Lewiston Idaho is just 25 miles south of Pullman. SEL has a plant there.
Lewiston is on the Snake River, at about 750 feet elevation.
Pullman is on the hills above the Snake, at about 2,300 feet elevation.
A bunch of folks who work at SEL in Pullman live in Lewiston. One was telling us how last week it was 70 degrees (F) in Lewiston. Now that’s Spring! We haven’t seen those temperatures in Pullman yet.
This time of year, the difference in elevation keeps Pullman about 10 degrees (F) colder than Lewiston.
For example, this week temperatures in Lewiston are expected to climb back up to near 70, lows in the 40s. While here in Pullman, the temperatures are only expected to get up to the low 60s, with lows near freezing. Right now, air temperatures in Pullman are bottoming out down in the 20s at around 5AM every morning (about when I get up to go to work).
A new microscope
Now that I have a bicycle, I am more willing to get out and around town. So middle of last week I headed out to buy some groceries and hunt for cool stuff in the local thrift store (Palouse Treasures).
I found a great used Dell monitor for $20, but I also spied – tucked away on an inconspicuous shelf behind the stereo equipment – a student microscope. I couldn’t carry both home at the same time, so I came back the next day and the microscope was still there. It was in extremely good condition, so I made the lady charge me $49.99 for it instead of the $29.99 they were asking.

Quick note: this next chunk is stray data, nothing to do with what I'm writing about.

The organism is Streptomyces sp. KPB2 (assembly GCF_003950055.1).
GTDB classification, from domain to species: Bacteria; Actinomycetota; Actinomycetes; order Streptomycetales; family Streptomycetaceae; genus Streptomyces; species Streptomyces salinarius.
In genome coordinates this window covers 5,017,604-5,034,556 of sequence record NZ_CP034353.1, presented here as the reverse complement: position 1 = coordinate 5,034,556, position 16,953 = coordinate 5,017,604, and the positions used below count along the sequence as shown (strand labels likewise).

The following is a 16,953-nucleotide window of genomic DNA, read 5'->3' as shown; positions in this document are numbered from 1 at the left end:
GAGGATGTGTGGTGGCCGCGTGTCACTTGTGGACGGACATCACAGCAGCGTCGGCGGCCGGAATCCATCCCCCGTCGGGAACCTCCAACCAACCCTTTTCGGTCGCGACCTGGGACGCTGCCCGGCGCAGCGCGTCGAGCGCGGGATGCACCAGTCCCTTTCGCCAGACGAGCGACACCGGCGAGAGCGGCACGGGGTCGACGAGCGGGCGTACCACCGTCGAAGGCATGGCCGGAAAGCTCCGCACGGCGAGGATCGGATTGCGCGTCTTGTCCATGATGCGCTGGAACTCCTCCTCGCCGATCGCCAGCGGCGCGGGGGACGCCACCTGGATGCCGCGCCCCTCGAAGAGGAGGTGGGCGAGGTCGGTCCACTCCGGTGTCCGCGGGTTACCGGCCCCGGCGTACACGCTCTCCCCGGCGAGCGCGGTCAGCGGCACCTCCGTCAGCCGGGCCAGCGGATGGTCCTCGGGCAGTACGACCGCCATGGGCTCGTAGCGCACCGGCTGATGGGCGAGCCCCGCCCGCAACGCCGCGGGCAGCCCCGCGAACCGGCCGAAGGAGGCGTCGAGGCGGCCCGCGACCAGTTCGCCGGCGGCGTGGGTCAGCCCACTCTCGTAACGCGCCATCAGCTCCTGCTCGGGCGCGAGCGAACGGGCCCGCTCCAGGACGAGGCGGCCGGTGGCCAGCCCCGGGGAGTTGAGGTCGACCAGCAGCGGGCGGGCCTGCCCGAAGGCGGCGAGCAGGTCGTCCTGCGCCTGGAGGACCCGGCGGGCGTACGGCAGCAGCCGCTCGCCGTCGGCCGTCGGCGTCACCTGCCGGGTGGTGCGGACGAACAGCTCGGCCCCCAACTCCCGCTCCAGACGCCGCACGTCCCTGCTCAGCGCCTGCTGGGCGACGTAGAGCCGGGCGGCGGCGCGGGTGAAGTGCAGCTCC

I had a little “toy” microscope when I was a kid. It was fun. The book I got told me to put a lettuce leaf in some water and let it sit around for a few days. So I did, then looked at a little drop under the microscope. And there were all kinds of little things swimming around in there! I also got prepared slides with little insects and so forth. Very interesting to look at them magnified.
This scope is a classic American Optical “Spencer” made around 1965 (according to a list of serial number ranges I found on the internet). They don’t make them any more, though other companies make others very similar. It has a 10X eyepiece and 3 objectives – 4X, 10X and 43X – and a built-in light. It’s a big, well-built thing and it works great. How neat to have a microscope again after all these years! Will probably mostly look at electronics stuff with it. And will try to find a camera that can take digital photos through it.
I couldn’t find any of my own drawings of things under a microscope, but here’s something from a biology handout I got for a summer class I took in the 1960s: